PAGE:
Hooniverse Asks- What car Brands Have Been Inexorably Hurt by Their Adherence to Tradition?

Tradition is a great concept. It’s what creates a thread of consistency through our lives, and establishes acts that can tie generations together over the span of years. Of course, being held to tradition can also prevent one’s growth, and can in fact leave individuals, groups, or companies in the past.
I was thinking about this recently, contemplating how much effort Porsche has put into trying to perfect an imperfect platform- the rear engine car. The company has tried on a couple of occasions to move to layouts more appropriate for their desired sporting intentions, but their fans demand that the 911 be maintained in perpetuity, lest Porsche as a whole cease to exist as a purveyor of their own iconic traditions.
Imagine if you will if Porsche had given up on the 911 when they intended to and instead put more of their development time into other platforms like the 928 and 944. Would we have a different and better selection from Stuttgart today? There are many other examples of car manufacturers sticking to tradition, and perhaps not for the better. Today I’d like your opinion on those, and what you think might have been if they hadn’t. What car brands do you think have been hurt by tradition?
Image: Renestaud.com

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  1. PotbellyJoe Avatar

    I feel like more have been hurt by their divergence from their tradition, but if there was ever a case for stubborn adherence to formula at the detriment of product, it’s the Ford Mustang and its damned live axle.
    Drag racing, blah blah blah. You can give me any line you want on why it was kept, i don’t care. When my Pontiac Vibe can, for $17k, provide a double wishbone rear suspension, well, do it.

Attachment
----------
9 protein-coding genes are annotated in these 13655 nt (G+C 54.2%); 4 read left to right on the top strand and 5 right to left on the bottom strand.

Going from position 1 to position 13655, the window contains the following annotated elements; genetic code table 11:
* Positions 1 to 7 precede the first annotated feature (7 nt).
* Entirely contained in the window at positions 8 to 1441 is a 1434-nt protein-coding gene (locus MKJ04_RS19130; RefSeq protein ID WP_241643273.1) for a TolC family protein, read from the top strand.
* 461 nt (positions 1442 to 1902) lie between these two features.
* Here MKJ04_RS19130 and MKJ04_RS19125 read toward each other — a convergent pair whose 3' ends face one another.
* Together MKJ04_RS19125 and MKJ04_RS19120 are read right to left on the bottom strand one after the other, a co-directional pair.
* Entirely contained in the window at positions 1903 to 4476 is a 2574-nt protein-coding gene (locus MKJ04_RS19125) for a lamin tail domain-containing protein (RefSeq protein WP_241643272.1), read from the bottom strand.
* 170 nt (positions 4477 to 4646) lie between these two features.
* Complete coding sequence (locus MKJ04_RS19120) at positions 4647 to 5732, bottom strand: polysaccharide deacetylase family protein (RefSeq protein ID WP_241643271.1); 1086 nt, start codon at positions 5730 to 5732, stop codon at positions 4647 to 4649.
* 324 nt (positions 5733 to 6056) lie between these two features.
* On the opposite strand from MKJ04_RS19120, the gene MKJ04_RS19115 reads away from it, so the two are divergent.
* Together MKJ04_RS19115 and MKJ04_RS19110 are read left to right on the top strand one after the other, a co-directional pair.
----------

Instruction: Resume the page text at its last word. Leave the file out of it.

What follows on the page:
They woke up for this new generation, but it was beyond annoying for a while.
    The sad part is i don’t even hate it from a product stand point. It worked admirably. I just was tired of every review of an otherwise impressive Mustang having half of a page full of annoyances and excuses.
    It was like reading 50 shades of gray, pretty soon you start flipping the pages to see if they’re done yet.

    1. JayP Avatar

      The SRA on the Mustang wasn’t a tradition since it was offered on the Cobra a few years. If anything it was a tradition to make a cheap coupe and put the money into the engine (?), maybe.
      When the Boss came out it made no excuses.
      Yeah- then the PerfPack 5.0 is faster than the 302… so, whatever.

    2. ptschett Avatar

      As much as I love it, I think the MN12 (’89-’97 Thunderbird/Cougar) is partially responsible for the delay in having an IRS in the Mustang.
      That project’s team went for the impossible goal of building a BMW 6-series competitor with a Ford pricetag. The MN12’s came out overweight, over their cost targets, and needed an urgent midcycle insertion of V8 power (first 5.0L Windsor, later 4.6L 2V Romeo) to slot between the base and supercharged V6’s. A big factor was the MN12’s IRS that used humongous cast-iron H-arms for the lower link. While it worked very well (I’ve always liked how my ’96 Thunderbird rode and drove) the MN12’s cost Ford a lot of money between the unexpected additional development costs and the resulting costs of missing weight and therefore Corporate Average Fuel Economy targets.